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Milford Beacon
A balanced approach to bicycle advocacy, from Greater Newark
Delaware Ave is not the only cycle track candidate
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About this blog
By Delaware BIKES
The purpose of this blog is to address advocacy issues as they pertain to bicyclists who ride for transportation today; to be a voice for those who use our pathways, streets, roads, and highways to commute, run errands, and/or simply transport ...
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Delaware BIKES
The purpose of this blog is to address advocacy issues as they pertain to bicyclists who ride for transportation today; to be a voice for those who use our pathways, streets, roads, and highways to commute, run errands, and/or simply transport themselves from point A to point B.
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July 21, 2014 12:01 a.m.

Route 72 multi-use path is one

of a very few truly safe crossings

of I95. Centrally located, it makes

many key connections - yet

remains in deplorable condition.
The Newark Bicycle Committee has been in the hot seat lately, under pressure from Bike Delaware to push a bi-directional cycle track along Delaware Ave in Newark. Though included in the City's Bicycle Plan, there are several challenges to overcome. Among them, sufficient space within the existing right-of-way (ROW), which could hamper the level and quality of separation between the traffic lanes and the cycle track itself. As things stand now, it is going to be a very tight and costly fit, but replacing the current 1-way bike lane with a protected 2-way facility is big in Newark's mission to increase bicycle safety and modeshare.

There is tons of hype surrounding Trails and Pathways funding, with Bike Delaware at the forefront. Yet, they are silent on other desperately needed projects, such as the dangerous Route 72 multi-use path (MUP). Replacing this badly deteriorated and damaged facility (overgrown to the width of a sidewalk) would increase safety and put more folks on bikes, especially Newark commuters who live south of I95. A cycle track here may also be lower hanging fruit, as there is more than enough ROW to construct the minimum 10' wide path/track.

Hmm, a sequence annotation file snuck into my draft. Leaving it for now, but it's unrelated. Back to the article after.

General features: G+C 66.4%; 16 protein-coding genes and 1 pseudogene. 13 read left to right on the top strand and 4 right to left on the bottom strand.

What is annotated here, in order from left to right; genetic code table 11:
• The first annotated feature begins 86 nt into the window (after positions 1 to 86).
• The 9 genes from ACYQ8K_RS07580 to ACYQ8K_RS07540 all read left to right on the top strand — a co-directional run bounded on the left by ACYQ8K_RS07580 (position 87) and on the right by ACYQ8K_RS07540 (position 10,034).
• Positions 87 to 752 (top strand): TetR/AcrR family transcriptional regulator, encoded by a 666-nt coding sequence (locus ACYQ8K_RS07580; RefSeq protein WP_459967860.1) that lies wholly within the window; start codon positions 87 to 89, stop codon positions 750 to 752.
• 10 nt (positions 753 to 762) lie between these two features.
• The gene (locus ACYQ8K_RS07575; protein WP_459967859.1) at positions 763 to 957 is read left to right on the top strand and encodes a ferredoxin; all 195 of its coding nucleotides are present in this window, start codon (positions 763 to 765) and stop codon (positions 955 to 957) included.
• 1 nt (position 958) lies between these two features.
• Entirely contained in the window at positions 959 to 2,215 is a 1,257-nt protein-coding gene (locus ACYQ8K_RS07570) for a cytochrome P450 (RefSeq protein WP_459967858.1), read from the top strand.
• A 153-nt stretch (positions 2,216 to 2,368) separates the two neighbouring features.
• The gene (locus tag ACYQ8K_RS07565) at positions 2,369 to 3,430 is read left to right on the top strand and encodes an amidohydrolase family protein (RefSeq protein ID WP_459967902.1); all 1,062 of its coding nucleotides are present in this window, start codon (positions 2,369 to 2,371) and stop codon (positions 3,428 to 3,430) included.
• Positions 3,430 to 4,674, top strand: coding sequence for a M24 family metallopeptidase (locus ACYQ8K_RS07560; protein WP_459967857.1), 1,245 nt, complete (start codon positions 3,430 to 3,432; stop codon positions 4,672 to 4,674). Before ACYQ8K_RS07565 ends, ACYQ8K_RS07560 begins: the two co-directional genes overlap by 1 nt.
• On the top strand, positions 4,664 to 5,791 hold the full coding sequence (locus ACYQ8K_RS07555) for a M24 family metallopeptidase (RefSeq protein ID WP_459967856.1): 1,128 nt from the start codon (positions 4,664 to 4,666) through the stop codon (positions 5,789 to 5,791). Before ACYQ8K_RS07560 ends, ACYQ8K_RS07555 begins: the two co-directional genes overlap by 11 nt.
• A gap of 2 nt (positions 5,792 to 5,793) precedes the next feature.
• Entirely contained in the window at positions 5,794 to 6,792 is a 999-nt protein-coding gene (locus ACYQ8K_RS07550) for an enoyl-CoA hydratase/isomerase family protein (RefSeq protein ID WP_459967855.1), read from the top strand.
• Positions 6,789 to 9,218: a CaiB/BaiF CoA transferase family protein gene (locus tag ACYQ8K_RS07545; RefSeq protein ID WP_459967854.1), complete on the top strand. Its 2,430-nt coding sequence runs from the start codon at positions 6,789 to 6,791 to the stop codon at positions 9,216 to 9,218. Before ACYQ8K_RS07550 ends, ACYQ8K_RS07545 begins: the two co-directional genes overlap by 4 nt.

Airport Road bike lanes disappear into

Commons Blvd, a four lane curb to curb

road designed only for high speed traffic.
Other possible candidates include Commons Blvd in New Castle. This is another 4-lane, curb to curb arterial road that is anything but safe and hospitable to non-motorized users. A cycle track (or at the very least, a parallel MUP) here would allow many folks, including employees of the New Castle County Government Center, the option to bike or walk to work.

What is Bike Delaware trying to achieve in terms of Bikeway networks that everyone can use to get where they want to go on a bike? Most of their focus appears to be on recreational bike paths and rail trails with little to no emphasis on road connectivity. Bicycle-friendly roads complete the network, and are the only thing that will truly make off-road pathways a viable commuting option. Bike Delaware has been absent on projects like the above, even though it appears to fit their mission. These are badly needed to make key connections between bike-friendly roads, destinations, or other existing facilities. Such projects would open up major swaths of NCC to bicycle commuting, by circumventing dangerous high speed roads that have no shoulders and probably never will.

Hazardous conditions along the Route 72 MUP put users at close proximity to high speed traffic.


As with most Delaware MUPs, Route 72 is never resurfaced, and receives little basic maintenance. The failure to maintain what already exists - never mind new installations - should be of major concern to Trails and Pathways advocates.

Airport Road, where it changes names to Commons Blvd. The bike lane terminates into high speed traffic with no shoulder,  rendering it useless to all but the most fearless.

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